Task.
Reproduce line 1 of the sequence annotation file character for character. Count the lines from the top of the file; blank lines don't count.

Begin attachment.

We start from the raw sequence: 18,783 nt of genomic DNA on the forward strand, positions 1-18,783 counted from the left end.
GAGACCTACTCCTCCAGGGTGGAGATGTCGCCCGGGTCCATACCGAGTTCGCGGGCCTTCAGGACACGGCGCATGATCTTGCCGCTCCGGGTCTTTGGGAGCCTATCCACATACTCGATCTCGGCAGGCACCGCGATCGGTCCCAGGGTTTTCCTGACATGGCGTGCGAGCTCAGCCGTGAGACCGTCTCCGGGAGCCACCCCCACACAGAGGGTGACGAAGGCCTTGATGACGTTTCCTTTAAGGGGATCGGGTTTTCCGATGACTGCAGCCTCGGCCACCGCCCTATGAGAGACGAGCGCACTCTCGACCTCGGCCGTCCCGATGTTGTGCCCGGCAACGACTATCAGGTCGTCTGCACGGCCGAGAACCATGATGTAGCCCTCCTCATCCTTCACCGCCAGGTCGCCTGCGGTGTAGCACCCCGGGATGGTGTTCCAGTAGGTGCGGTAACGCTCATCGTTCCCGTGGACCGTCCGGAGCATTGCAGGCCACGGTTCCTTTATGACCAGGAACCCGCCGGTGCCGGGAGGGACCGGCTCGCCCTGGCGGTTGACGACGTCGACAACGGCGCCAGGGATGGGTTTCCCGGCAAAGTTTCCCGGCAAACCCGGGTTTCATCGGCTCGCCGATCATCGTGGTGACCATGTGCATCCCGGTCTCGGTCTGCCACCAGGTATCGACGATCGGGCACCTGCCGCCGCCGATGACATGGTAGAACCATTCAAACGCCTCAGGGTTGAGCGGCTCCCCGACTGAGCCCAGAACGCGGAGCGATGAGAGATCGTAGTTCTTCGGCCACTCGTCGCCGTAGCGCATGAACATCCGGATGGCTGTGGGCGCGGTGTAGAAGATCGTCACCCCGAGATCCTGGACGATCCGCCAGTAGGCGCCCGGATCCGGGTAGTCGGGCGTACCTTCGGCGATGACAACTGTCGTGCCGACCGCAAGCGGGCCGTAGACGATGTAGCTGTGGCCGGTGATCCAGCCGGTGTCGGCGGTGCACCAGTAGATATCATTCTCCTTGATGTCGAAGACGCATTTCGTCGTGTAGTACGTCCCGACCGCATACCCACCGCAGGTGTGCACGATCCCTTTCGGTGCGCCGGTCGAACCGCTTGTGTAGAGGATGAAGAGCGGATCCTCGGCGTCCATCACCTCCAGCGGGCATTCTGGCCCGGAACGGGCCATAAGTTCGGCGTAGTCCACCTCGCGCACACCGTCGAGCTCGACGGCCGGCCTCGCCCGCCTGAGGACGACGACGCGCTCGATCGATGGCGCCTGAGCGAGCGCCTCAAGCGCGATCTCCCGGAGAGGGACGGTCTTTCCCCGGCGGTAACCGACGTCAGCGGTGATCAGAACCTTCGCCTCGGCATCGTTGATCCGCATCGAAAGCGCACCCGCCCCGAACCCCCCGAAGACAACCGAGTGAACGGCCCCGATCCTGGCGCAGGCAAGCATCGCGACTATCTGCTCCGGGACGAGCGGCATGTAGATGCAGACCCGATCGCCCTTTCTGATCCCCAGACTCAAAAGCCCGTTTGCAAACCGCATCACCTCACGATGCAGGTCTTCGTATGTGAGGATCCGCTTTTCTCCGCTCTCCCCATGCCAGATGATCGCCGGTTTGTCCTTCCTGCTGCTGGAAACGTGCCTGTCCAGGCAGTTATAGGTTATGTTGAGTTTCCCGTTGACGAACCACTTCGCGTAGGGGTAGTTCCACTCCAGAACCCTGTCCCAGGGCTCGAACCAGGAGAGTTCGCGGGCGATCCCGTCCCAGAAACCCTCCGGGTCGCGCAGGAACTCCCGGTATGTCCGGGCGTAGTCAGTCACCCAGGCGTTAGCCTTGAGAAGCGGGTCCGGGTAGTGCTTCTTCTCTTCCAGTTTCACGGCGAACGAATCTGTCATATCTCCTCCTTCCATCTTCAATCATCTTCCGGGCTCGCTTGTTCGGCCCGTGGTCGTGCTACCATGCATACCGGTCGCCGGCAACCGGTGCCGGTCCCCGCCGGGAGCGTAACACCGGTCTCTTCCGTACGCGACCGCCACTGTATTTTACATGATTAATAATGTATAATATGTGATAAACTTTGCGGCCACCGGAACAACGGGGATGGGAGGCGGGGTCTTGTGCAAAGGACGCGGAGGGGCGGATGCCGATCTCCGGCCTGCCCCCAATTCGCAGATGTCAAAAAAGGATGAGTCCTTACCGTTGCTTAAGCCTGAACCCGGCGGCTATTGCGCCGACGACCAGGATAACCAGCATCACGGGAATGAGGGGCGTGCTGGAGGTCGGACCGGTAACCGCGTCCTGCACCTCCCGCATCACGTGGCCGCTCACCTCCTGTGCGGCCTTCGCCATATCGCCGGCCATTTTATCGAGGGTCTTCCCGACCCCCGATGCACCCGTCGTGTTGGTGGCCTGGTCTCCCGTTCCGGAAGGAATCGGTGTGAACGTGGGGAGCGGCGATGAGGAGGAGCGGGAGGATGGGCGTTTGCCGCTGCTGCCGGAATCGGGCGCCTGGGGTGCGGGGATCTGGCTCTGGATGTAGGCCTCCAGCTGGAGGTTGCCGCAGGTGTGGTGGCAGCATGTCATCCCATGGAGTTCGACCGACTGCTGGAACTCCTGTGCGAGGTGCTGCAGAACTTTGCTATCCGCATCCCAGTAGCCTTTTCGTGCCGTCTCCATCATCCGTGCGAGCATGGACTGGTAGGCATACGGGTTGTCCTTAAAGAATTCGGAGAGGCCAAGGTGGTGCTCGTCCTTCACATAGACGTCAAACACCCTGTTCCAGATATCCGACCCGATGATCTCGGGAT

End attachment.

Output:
We start from the raw sequence: 18,783 nt of genomic DNA on the forward strand, positions 1-18,783 counted from the left end.